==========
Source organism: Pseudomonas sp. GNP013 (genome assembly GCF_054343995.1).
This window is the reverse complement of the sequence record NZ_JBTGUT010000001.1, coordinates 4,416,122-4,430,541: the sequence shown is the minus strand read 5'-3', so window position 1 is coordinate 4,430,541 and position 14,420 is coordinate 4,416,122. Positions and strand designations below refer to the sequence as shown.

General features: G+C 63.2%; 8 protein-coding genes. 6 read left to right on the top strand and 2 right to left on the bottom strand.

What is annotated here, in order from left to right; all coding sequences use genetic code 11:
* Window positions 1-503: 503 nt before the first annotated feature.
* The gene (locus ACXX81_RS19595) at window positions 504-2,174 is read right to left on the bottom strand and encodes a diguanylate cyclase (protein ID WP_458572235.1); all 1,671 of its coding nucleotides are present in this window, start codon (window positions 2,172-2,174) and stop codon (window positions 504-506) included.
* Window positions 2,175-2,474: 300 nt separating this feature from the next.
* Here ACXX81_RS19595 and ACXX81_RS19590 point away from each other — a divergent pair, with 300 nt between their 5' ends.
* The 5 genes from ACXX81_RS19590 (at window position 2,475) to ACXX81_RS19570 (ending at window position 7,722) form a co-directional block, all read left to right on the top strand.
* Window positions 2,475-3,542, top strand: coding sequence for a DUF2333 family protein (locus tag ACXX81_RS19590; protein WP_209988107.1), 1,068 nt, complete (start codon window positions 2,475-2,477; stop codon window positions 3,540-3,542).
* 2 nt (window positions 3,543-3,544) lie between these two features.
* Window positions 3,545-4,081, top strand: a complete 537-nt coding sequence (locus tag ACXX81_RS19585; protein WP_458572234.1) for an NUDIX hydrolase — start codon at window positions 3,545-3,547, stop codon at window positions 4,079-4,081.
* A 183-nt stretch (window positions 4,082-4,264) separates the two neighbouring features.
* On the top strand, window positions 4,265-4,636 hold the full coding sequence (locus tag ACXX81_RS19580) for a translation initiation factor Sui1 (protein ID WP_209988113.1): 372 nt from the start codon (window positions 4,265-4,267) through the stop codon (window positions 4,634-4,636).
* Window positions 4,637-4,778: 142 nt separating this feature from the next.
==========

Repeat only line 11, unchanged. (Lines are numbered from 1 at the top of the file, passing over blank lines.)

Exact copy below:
* 2 nt (window positions 3,543-3,544) lie between these two features.